Nigeria’s Educational System.

EDUCATION, NIGERIAN–STYLE.

In spite of the several attempts to bring excellence and quality into the educational system in Nigeria, she has been less than fortunate in that pursuit. One basic disease plaguing the life of this sector in that regard is the impregnable corruption that has stuck to that sector, such that even if killable, that attempt will be inimical to the existence of the so called custodians of that sector, and hence must encounter a military barricade.

For students to be admitted into the various learning institutions, they must bribe their way in there or have people in the higher echelons that will pass an order for certain names of students to be given an automatic admission, without regard to their grade, which could probably be far below the required standard.

To pass exams, students must equally bribe their way out else they will have themselves to be blamed for refusing to tow the path of the gods of the institution. And in most cases, the exams supervisors help the students facilitate their indulgence in exams malpractices.

This portrays an obvious absence and total neglect of objectivity, excellence, and wisdom in the cult mentality of those who claimed to be in charge.

The consequences of all these issues are heart breaking, embarrassing, retrogression and total failure, which the entire nation and even the world at large have to or must have to, but bitterly, contend with.

With this ugly menace rampaging across our various learning institutions, little wonder that a greater percentage of the students are not driven by both the will and the passion to study well, or even study at all, since the institution have glamorized an easy path through which the students can conveniently pass their exams and make applaud able grades.

At the end, half-baked students are graduated and unleashed into the labor market. Students who cannot find their feet in the sticky water of the labor market; students who can not fit into the labor market. No matter how considerate their employers are, they will shortly come face to face with the glaring poverty of quality that has built a big tent in both the certificate and knowledge department of that job seeker.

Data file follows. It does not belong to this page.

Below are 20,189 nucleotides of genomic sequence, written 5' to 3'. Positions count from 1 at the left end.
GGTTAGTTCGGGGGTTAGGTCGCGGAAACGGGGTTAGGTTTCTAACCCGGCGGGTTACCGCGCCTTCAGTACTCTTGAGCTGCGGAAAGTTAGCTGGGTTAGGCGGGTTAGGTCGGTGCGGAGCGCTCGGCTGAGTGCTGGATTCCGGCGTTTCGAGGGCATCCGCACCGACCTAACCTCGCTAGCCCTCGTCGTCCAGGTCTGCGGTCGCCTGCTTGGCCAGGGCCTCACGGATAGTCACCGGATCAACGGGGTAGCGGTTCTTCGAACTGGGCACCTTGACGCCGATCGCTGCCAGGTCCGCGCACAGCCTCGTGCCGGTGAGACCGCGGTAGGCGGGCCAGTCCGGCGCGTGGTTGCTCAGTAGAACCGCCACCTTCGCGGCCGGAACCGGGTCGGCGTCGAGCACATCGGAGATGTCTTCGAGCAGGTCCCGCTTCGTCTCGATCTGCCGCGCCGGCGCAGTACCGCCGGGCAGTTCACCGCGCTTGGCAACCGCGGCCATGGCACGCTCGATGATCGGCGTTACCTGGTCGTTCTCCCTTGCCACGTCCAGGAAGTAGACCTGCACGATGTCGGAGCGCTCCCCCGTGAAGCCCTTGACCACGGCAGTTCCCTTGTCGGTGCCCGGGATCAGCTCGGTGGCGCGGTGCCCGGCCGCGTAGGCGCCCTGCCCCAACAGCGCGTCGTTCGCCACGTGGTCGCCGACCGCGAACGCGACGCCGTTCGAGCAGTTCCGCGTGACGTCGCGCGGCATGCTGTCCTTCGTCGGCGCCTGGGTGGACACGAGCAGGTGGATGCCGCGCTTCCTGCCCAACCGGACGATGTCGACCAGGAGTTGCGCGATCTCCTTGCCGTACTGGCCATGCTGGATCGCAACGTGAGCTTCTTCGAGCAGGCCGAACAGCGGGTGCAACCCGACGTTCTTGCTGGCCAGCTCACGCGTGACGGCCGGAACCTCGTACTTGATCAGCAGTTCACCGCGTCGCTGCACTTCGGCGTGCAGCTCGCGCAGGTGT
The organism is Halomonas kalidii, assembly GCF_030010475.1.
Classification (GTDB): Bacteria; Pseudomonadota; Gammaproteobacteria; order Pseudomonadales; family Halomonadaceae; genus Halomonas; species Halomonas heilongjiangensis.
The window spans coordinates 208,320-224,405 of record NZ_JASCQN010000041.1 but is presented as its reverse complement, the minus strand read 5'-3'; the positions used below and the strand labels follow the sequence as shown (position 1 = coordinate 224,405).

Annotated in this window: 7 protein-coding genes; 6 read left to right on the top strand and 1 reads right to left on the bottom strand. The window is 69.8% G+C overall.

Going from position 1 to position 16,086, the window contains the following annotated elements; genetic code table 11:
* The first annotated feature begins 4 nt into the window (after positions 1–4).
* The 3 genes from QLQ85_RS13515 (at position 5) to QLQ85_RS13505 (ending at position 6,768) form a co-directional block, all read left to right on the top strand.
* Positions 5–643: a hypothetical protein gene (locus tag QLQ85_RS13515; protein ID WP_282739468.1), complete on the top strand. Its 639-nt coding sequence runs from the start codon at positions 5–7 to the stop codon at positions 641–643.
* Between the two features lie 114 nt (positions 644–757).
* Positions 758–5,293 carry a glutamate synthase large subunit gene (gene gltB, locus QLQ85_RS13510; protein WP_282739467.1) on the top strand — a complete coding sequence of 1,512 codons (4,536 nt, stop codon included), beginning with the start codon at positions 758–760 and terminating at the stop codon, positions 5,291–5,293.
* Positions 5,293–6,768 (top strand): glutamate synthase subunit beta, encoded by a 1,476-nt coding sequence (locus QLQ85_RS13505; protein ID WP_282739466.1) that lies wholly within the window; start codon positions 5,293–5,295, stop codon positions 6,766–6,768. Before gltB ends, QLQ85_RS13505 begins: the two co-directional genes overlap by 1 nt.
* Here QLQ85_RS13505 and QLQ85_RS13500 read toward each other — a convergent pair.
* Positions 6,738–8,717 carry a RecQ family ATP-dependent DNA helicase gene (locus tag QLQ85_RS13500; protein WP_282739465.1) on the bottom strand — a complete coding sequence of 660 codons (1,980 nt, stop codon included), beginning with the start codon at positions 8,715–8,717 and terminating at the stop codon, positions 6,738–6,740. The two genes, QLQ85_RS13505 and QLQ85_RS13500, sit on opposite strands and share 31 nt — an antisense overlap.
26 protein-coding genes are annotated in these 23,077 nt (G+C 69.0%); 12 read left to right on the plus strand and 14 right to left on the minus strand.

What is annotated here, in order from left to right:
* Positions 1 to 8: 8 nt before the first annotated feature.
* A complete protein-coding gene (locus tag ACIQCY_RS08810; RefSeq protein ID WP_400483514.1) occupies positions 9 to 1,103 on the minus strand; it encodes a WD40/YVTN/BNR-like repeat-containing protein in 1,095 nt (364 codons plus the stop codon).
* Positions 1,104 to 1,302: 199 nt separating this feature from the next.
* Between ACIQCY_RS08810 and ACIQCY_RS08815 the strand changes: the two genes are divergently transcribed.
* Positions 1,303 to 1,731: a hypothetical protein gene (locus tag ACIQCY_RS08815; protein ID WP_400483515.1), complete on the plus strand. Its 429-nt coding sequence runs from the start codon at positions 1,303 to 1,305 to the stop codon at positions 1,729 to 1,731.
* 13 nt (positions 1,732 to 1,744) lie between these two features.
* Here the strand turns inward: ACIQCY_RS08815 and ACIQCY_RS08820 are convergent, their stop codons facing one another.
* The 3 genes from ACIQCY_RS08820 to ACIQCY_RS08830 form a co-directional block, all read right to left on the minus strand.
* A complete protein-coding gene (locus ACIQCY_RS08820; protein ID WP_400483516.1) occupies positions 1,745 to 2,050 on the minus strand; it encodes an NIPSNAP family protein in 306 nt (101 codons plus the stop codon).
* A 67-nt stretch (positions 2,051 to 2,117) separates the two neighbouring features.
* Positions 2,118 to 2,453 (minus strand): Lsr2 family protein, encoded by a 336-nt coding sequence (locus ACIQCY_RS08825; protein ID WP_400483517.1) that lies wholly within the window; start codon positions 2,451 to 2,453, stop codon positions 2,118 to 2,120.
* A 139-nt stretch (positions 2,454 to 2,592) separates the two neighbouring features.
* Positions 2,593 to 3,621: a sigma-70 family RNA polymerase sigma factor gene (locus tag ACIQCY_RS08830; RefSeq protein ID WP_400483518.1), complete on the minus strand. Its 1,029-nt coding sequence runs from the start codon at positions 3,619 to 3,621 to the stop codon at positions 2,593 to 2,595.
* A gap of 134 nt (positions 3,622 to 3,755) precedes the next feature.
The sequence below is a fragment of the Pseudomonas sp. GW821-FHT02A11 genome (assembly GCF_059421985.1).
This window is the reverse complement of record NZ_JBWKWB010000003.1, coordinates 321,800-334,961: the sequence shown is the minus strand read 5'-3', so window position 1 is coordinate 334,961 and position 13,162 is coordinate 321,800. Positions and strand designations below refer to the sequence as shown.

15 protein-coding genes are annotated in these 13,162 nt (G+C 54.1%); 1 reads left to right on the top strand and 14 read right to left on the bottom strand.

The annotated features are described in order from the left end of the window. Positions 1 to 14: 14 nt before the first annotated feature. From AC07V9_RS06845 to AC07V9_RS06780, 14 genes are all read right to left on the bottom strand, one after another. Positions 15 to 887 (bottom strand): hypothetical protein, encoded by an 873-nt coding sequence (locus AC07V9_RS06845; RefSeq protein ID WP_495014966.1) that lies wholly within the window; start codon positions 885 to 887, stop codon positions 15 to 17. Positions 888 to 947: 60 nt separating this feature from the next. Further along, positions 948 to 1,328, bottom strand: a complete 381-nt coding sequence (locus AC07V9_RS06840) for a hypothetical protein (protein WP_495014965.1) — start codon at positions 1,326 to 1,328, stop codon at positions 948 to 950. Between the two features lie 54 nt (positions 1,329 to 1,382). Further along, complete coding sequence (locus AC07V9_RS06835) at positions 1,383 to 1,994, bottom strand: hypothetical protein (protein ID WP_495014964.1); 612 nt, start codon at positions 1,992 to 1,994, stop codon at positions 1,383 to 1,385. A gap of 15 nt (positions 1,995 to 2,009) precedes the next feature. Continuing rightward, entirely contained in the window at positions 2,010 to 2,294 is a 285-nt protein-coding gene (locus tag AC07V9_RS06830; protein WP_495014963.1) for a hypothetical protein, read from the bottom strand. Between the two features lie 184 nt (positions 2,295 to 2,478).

Sooner than later, same frustrated bandwagon of glorified graduates will join the queue of their kind and begin to heap all sort of abuses on their government, accusing her of not doing well, of not providing for them employment opportunities, etc.

Yet the most amazing of this category of graduates is that they go seeking for jobs in big companies, that will pay them good salaries and they proudly reject job offers in smaller companies with smaller pay. How funny.

Now, with this style, how can the Nigerian education system bounce back to glory? How can her graduates contribute positively to the development of their country?

Another major cause of this problem is that the Nigerian education system has upheld the style which says, “acquire the certificate first, and every other thing shall be added unto you.” And this is one major reason why Nigerian graduates are not well recognized beyond the shores of this country, because other countries are only after what that brain can offer and not the unmerited grade inscribed in that certificate.



3 thoughts on “Nigeria’s Educational System.” by maxwell (@maxwell)

  1. you hit the core of the matter, a lack of excellence culture is at the core of the degeneration in the educational system

  2. Most of what you say is familiar and true, @maxwell.

    It would also have been nice to hear some solutions, too.

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